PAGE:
Photo: John H. White, courtesy of Chicago Photography Center
Just a month after the Chicago Sun-Times fired its entire photojournalism department, 18 of the former photographers are back to show new work at Chicago Photography Center’s exhibit See What You Missed, co-curated by former Tribune photographers Charles Osgood and José Moré. Featuring work by Pulitzer Prize–winning legend John H. White and creatives like Brian Powers, the exhibit (opening July 14) showcases a variety of new images from the photographers. Osgood talked to Chicago about the exhibit and the future of photojournalism.
How did this project come about?
Karen Egerer, the chairman at [Chicago Photography Center], decided to do something [with the former Sun-Times photojournalists]. I teach there and so does José, so she brought us on board along with Heidi Kohz, CPC’s director. Initially, [Karen] was going to have a panel discussion and then that kind of transformed into the exhibit. We had a meeting with some of the Sun-Times photographers about three or four weeks ago to see if they liked the idea and they did.
Initially the idea was to use pictures that [the photographers] had already shot, but since those are all owned by the Sun-Times, we thought, “Well, wouldn’t it be great if they did something new?”
What was the decision-making process for the photos like?
The original idea was to do “A Day in the Life of Chicago.” It turned out that the day that was chosen, not everybody could do it. The rules were changed and we said, “Okay, shoot anything you want between June 29th and July 3rd.” Everything had to be turned in by midnight of the 3rd.
[The photographers] turned in anywhere between two and ten pictures. They could choose one that they really liked and wanted to have in the show, period. José and I would choose another two. We were coming up with three [photos] for each.
What can you say about the exhibit’s appearance?
One area is going to have pictures of all the photographers. These will be black-and-whites that were taken for CNN about three weeks ago by Brian Powers [a former photographer for the Sun-Times]. Then all of the prints that are exhibited are going to be of two sizes, small and large.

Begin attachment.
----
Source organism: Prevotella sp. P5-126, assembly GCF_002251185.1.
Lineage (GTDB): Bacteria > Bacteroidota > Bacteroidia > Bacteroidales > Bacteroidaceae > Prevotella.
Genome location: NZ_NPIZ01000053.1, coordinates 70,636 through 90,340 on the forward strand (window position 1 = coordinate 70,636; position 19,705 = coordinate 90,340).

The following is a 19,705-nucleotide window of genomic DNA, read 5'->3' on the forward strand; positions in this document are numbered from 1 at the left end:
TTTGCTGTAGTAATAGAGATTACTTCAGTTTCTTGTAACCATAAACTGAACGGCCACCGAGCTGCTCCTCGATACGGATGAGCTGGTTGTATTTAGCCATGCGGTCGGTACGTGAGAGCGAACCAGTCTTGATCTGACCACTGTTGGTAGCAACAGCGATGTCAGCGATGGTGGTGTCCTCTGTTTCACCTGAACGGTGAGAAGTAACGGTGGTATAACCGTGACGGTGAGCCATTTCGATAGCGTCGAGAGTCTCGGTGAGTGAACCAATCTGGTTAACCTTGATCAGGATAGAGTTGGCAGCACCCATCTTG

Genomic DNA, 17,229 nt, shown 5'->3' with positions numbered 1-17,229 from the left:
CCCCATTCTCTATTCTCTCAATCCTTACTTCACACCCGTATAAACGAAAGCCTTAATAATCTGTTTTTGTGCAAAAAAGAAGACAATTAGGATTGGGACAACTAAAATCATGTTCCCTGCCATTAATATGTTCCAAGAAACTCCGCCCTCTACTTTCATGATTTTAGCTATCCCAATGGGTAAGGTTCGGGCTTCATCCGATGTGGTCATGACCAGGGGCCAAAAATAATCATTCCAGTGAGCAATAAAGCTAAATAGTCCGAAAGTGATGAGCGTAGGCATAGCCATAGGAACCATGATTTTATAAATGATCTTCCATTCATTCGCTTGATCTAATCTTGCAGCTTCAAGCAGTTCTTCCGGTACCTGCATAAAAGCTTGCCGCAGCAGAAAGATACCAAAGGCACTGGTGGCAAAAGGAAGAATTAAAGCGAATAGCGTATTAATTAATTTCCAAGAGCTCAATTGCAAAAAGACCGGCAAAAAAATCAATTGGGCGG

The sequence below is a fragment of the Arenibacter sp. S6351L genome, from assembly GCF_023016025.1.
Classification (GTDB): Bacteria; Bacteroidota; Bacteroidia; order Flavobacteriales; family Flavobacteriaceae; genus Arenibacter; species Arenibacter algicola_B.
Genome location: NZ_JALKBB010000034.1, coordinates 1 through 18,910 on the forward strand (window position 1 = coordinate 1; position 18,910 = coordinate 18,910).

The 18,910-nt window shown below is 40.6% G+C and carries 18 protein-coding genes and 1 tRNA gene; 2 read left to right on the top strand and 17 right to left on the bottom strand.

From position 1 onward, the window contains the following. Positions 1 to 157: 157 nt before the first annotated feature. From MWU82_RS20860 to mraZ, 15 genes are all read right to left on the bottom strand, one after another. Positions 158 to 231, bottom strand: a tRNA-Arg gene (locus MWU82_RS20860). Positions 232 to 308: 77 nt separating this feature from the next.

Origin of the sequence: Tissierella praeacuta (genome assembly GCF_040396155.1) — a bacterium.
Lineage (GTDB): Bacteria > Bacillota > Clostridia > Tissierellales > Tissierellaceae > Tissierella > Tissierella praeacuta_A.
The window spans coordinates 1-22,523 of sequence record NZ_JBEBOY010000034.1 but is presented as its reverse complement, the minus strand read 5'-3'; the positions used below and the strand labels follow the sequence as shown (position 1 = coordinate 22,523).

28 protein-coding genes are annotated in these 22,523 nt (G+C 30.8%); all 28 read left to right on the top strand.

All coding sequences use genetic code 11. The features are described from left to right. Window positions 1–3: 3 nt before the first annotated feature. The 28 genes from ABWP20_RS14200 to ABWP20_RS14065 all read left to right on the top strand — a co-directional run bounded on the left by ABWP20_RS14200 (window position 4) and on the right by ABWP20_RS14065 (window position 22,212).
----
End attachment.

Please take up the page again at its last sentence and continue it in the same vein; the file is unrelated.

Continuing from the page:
What are the photos of, exactly?
A couple of [photographers] were at the Pride Parade. A couple of people were down at Millennium Park. Some people photographed the Blackhawks celebration.
Were there any in the process that stood out to you as maybe the most striking photos?
I just should not answer [that].
What do you hope people take away from the exhibit?
Mainly, it’s just a way to honor the Sun-Times photographers and to highlight what a tragedy this was not only for them personally, but for photojournalism. I hope they all get hired. The whole idea that anybody can take a picture—anybody can type words too, but not everybody is an author. Anybody can do anything—I can build a house, but I don’t think you’d want to walk into it.
It takes a lot of years of experience to understand anything, whether it’s photojournalism or writing or being a reporter. [Malcolm Gladwell] said, “You want to be a genius, you just need to practice for 10,000 hours.”
Where do you see the Sun-Times heading without these photographers?
To me, it’s just an indication of where they’re heading, which isn’t a good place, I’m afraid. This seems like a last-ditch effort to save [the Sun-Times]. It’s not like it’s a shock that they let off photographers. We’ve been talking about it for between five and ten years. ‘How’s it going over there? What’s the latest?’ The fact that a photographer would get laid off is not surprising. The idea of cutting the entire department is shocking.
For photography fans, here is a list of the photojournalists who will be on display for the next two weeks:
John H. White